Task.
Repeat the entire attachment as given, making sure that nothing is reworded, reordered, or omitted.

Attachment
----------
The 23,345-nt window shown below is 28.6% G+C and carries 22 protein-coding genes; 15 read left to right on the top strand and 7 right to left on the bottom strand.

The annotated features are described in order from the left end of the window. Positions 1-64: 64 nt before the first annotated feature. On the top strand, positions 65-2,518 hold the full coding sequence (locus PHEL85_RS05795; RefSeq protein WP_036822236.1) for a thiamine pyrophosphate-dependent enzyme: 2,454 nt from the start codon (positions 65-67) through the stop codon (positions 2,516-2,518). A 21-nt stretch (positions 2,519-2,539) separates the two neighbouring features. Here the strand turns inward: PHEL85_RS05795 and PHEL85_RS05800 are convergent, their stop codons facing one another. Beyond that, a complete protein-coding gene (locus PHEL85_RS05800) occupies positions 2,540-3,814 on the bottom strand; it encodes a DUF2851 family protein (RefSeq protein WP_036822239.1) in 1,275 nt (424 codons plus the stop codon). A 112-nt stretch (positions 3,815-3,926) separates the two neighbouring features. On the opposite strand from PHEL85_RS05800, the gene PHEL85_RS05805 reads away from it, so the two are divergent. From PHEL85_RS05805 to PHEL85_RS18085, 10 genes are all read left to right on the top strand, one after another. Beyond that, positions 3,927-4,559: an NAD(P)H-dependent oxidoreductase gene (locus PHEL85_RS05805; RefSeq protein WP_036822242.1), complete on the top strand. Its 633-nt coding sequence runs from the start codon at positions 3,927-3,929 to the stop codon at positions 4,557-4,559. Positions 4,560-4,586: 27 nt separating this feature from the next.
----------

The 23,345-nt window shown below is 28.6% G+C and carries 22 protein-coding genes; 15 read left to right on the top strand and 7 right to left on the bottom strand.

The annotated features are described in order from the left end of the window. Positions 1-64: 64 nt before the first annotated feature. On the top strand, positions 65-2,518 hold the full coding sequence (locus PHEL85_RS05795; RefSeq protein WP_036822236.1) for a thiamine pyrophosphate-dependent enzyme: 2,454 nt from the start codon (positions 65-67) through the stop codon (positions 2,516-2,518). A 21-nt stretch (positions 2,519-2,539) separates the two neighbouring features. Here the strand turns inward: PHEL85_RS05795 and PHEL85_RS05800 are convergent, their stop codons facing one another. Beyond that, a complete protein-coding gene (locus PHEL85_RS05800) occupies positions 2,540-3,814 on the bottom strand; it encodes a DUF2851 family protein (RefSeq protein WP_036822239.1) in 1,275 nt (424 codons plus the stop codon). A 112-nt stretch (positions 3,815-3,926) separates the two neighbouring features. On the opposite strand from PHEL85_RS05800, the gene PHEL85_RS05805 reads away from it, so the two are divergent. From PHEL85_RS05805 to PHEL85_RS18085, 10 genes are all read left to right on the top strand, one after another. Beyond that, positions 3,927-4,559: an NAD(P)H-dependent oxidoreductase gene (locus PHEL85_RS05805; RefSeq protein WP_036822242.1), complete on the top strand. Its 633-nt coding sequence runs from the start codon at positions 3,927-3,929 to the stop codon at positions 4,557-4,559. Positions 4,560-4,586: 27 nt separating this feature from the next.